Due to developing countries' original intention of implementing circular development, secondary resource factories should have reduced environmental pollution. However, the reality of the situation has proved that the recycling of secondary resources may causes serious damage to the local environment. By comparing the similarities of primary resource exploitation and secondary resource recycling, this paper proposes the concept of the "secondary resource curse" based on environmental externality theory, which is compared with the "resource curse". The secondary resource curse's formation and transmission mechanisms are analyzed from the intraindustry, interindustry, and interregional perspectives. The essential pollution causes of the secondary resources industry in developing countries are found from these three aspects: (1) the enterprise's economic efficiency, the effects of different secondary resource recycling technologies on negative environmental externalities, and the reasons for "adverse selection of technology" in secondary resource factories are explained, which is shown that, in the case of regulatory loopholes, one-sided pursuit of economic profit may lead to the pollution problem of secondary resource enterprises; (2) the negativeexternalities of upstream stakeholders in the industrial chain implies that the manufacturers and consumers of products should be responsible for their clean recycling; and (3) the phenomenon of transregional resources recycling indicates that the environmental pressure in the inflow region is aggravated significantly when there is no extra compensation from outflow region for recycling and disposal of hazardous waste. Hence, we must adopt policy package for recycling secondary resources at different levels and minimize the negative externalities caused by resource recovery.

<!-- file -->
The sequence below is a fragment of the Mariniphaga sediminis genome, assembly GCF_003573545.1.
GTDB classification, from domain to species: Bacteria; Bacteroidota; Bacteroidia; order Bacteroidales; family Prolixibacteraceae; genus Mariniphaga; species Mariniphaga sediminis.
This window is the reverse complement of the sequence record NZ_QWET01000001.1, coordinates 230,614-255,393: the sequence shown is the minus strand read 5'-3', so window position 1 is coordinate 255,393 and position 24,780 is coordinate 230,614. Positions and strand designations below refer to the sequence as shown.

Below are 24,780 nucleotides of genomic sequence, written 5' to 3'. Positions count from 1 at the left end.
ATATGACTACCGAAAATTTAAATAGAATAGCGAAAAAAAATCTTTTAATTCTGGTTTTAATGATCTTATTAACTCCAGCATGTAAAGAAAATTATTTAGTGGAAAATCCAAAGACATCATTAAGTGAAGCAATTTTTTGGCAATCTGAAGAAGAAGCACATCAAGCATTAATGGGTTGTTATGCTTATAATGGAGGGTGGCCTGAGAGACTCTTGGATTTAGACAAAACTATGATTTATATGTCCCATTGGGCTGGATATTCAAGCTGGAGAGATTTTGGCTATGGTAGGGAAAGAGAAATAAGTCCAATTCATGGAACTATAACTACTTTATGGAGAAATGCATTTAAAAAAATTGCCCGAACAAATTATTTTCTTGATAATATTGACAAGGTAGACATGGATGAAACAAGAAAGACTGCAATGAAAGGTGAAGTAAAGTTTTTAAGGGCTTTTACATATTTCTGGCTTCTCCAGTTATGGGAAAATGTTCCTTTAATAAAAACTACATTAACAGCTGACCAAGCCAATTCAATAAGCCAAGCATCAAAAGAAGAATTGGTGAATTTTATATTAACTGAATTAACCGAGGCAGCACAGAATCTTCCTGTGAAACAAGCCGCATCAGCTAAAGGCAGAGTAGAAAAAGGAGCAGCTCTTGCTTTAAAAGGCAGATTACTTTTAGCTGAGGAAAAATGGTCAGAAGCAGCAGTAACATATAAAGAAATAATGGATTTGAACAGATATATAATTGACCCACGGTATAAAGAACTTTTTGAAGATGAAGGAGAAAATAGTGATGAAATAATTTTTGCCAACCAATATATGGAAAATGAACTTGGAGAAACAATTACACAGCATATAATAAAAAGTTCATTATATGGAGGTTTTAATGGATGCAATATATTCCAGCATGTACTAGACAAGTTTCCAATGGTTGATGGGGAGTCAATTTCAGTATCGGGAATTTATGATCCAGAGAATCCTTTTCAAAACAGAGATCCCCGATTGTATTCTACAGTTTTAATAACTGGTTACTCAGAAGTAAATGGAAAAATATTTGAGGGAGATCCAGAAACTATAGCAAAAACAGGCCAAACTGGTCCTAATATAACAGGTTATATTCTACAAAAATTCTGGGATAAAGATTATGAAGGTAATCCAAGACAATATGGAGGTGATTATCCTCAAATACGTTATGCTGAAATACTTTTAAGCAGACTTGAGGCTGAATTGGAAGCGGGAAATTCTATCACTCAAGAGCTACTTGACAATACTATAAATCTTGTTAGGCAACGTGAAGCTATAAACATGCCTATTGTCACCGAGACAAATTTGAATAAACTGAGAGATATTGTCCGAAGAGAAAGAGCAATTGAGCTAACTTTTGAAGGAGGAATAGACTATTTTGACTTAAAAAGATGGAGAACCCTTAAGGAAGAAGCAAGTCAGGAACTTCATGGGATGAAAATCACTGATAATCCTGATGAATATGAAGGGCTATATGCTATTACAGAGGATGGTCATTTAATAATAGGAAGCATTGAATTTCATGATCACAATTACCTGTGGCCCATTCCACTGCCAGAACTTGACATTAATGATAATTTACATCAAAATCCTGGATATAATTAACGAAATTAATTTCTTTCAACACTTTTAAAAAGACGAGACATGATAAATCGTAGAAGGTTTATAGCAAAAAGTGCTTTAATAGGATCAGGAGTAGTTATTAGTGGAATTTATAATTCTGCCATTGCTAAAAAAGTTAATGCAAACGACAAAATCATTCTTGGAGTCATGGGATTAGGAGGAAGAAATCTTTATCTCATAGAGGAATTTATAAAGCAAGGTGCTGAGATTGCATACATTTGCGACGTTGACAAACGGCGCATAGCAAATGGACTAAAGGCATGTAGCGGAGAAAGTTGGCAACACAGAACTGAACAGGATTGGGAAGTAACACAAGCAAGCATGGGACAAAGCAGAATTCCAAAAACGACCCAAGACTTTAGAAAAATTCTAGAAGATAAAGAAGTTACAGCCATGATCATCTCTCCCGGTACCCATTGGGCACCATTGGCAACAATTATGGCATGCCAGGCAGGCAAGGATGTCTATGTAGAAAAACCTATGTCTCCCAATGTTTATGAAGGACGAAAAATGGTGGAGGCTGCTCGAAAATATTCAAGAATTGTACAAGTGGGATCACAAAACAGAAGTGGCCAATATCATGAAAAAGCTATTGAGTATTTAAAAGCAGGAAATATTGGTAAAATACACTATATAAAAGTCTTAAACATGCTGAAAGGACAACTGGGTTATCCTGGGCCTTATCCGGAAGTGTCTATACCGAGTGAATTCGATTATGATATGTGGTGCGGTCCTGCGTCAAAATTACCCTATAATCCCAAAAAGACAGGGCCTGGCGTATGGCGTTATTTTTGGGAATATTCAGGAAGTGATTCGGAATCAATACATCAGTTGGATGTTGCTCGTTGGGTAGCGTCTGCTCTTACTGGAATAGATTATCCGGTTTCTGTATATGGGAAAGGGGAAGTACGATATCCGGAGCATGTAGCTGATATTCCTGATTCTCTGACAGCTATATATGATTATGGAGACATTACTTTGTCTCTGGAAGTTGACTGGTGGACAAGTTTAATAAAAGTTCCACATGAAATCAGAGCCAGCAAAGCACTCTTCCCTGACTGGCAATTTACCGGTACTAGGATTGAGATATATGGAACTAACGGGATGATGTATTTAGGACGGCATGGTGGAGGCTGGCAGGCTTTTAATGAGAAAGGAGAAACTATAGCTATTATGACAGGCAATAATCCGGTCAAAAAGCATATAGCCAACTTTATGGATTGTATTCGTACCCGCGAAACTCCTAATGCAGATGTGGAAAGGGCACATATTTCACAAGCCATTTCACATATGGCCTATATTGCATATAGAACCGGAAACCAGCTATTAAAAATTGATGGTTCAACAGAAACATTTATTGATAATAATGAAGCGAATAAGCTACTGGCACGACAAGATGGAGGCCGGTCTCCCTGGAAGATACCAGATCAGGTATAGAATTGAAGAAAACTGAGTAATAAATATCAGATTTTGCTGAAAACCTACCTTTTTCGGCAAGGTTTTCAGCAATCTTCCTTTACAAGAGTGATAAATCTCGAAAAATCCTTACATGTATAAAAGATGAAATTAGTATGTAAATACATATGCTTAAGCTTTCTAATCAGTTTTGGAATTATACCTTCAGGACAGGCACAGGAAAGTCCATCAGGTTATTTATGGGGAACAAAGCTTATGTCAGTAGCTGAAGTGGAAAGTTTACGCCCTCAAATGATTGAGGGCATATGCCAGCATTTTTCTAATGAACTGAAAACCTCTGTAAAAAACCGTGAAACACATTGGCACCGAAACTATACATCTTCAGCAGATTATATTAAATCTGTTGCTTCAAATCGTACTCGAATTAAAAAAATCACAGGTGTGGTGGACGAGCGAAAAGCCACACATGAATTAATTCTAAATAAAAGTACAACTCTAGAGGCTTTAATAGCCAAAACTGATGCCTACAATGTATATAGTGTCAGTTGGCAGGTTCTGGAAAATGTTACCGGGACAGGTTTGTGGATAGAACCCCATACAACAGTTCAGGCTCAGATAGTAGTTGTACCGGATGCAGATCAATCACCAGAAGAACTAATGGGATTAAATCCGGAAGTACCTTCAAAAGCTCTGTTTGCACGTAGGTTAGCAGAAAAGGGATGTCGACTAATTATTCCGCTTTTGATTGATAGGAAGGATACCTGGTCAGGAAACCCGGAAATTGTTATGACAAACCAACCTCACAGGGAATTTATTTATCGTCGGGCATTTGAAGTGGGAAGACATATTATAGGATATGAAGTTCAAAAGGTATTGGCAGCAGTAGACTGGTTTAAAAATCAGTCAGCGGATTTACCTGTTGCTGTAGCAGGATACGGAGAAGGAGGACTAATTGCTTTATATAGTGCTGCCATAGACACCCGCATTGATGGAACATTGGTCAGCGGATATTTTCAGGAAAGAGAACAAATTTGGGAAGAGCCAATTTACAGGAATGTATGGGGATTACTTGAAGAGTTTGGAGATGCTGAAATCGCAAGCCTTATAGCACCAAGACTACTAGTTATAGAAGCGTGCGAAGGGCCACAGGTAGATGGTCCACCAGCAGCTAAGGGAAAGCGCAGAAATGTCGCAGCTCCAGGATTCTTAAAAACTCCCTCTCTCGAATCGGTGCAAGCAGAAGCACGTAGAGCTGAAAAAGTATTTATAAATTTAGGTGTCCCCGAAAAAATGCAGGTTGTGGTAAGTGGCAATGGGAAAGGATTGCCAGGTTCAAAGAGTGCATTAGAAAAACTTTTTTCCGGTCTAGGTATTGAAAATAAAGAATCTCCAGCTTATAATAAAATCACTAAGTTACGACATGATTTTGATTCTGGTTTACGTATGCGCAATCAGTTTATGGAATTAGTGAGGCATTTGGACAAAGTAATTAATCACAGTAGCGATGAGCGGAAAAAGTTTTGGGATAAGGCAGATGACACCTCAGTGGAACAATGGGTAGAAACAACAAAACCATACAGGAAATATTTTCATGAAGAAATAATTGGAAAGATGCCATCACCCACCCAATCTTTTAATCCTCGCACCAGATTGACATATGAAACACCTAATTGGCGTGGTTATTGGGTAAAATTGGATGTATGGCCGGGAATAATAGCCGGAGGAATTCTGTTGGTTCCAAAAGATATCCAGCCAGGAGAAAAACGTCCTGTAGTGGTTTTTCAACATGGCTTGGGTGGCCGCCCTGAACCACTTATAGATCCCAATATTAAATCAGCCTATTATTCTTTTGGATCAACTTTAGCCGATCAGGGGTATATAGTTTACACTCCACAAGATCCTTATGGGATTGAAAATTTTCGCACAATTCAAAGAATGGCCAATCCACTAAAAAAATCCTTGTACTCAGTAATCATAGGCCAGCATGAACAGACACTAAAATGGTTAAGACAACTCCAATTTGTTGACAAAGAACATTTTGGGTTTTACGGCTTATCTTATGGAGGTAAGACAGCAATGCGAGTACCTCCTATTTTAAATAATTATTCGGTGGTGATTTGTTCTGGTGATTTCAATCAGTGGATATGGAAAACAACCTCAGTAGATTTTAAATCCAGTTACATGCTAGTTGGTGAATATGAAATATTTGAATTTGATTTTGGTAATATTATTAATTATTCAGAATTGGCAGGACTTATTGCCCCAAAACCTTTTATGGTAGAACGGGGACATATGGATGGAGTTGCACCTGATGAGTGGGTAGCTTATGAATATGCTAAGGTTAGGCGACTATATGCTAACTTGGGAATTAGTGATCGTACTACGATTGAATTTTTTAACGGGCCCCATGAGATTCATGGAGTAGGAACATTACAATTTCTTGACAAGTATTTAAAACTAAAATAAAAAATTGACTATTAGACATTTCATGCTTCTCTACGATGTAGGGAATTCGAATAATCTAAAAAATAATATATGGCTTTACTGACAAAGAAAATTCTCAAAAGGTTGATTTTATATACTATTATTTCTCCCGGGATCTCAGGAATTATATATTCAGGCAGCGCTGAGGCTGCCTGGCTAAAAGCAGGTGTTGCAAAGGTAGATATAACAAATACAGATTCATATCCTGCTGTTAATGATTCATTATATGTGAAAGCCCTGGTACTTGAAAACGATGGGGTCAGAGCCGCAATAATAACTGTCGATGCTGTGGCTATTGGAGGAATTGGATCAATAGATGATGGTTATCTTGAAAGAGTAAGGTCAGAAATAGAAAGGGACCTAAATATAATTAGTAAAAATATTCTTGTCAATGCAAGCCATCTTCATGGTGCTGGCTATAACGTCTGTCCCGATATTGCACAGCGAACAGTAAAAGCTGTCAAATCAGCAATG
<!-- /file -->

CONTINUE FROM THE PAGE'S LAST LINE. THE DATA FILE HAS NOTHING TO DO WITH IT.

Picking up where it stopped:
CSS Publication Number:
Secondary resource curse
Resources, Conservation and Recycling
Tian, Xi, Wenwen Gao, Yaobin Liu, Ming Xu (2020) “Secondary resource curse's formation and transmission mechanism based on environmental externality theory.” Resources, Conservation and Recycling 161(104958): pg